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Sellers of stilettos, lipstick and clothing see a holiday with scarce inventory and spiking costs

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By Arriana McLymore

NEW YORK, NY, Nov 8 (Reuters) - Retailers are launching holiday marketing campaigns to lure in-store shoppers as supply chain issues boost costs for consumers.

Big brands including Etsy, Ralph Lauren and mall operator Tanger are spending more on marketing and using other tactics to spur holiday sales as they bet on shoppers venturing out after last year's COVID lockdowns.

Even so, soaring costs to ship goods and hire workers mean customers will likely find leaner inventories and higher prices for products ranging from lipstick to stilettos and clothing, companies told investors on recent earnings calls.

Tanger Factory Outlets is starting early marketing campaigns and Christmas tree lighting events sponsored by local businesses to lure people to its shopping centers. The company is also turning to on-site marketing including digital directories, retailer partnerships and back-lit signboards to keep people enticed while shopping.

Etsy is pushing out gift guides and creating localized online events for holiday shoppers this year, Chief Executive Joshua Silverman said on a Wednesday earnings call. The company plans to target new buyers in the fourth quarter with television and digital video ads and coupons.

Supply chain delays have also forced retailers to tighten their inventories, with some forgoing major holiday marketing. E.l.f. Beauty in August nixed holiday programming plans "to prioritize core assortment in the face of the industry-wide container imbalance," Chief Financial Officer Mandy Fields said.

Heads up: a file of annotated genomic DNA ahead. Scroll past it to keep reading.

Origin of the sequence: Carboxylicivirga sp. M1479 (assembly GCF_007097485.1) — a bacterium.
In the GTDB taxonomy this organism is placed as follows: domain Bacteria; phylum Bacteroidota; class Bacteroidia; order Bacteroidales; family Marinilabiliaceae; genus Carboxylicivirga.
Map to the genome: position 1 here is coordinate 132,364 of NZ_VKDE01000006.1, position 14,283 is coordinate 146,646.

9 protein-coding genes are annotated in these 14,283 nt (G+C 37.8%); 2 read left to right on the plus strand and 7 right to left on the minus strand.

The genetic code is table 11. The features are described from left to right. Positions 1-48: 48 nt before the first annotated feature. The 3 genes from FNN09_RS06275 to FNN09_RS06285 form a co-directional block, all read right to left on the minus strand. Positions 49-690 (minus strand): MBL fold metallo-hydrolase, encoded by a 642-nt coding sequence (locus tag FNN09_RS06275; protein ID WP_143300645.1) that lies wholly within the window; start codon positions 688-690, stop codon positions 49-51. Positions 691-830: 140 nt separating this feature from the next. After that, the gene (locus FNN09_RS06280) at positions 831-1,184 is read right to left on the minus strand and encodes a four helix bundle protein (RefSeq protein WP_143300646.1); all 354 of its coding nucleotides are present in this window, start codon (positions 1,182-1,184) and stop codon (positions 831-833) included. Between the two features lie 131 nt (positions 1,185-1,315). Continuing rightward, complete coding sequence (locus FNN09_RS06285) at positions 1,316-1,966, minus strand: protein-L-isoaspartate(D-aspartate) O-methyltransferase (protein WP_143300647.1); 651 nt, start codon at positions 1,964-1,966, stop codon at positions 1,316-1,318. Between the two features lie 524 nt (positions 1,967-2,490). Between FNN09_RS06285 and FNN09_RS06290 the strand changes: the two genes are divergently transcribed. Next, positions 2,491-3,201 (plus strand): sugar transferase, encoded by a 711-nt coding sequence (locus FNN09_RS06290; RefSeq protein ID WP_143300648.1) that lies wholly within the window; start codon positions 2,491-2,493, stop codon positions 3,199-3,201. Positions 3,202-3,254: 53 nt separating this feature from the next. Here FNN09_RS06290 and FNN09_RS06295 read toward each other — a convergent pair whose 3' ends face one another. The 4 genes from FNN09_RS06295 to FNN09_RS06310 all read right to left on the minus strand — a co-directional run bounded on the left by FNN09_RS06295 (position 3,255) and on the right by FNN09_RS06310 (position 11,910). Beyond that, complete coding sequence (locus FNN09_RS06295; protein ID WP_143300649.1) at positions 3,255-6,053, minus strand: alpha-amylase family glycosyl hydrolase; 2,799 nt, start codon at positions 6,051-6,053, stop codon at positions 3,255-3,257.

Ralph Lauren, which is increasing its marketing from the first half of the year, expects outerwear such as quilted jackets to sell well this holiday season after strong results in the third quarter, the company said on its investor call.

Estee Lauder and Steve Madden are stocking shelves with early holiday merchandise including top-selling fragrances and glitzy, party-ready shoes, respectively.

Tracey Thomas Travis, Estee Lauder's CFO, said the company is "in very good shape for the holiday" after manufacturing its products and ordering gift sets early.

With inventories tight, shoppers may see fewer discounts on shoes and clothing. Edward Rosenfeld, CEO of Steve Madden, said the shoe brand is releasing fewer promotions compared with pre-pandemic levels during the holiday season. Michael Kors parent company Capri Holdings plans to increase prices of its bags, CEO John Idol said on a Wednesday earnings call.

"As it relates to holiday, we will not be in the inventory position that we would have wanted to be in," Idol said, adding that the company still anticipates being able to meet demand.

British clothing retailer Next Plc warned that stock availability remained "challenging," with delays in its international supply chain being compounded by labor shortages in the UK transport and warehouse networks. (Reporting by Arriana McLymore in New York; Additional reporting by James Davey in London and Emma Thomasson in Berlin; Editing by Steve Orlofsky)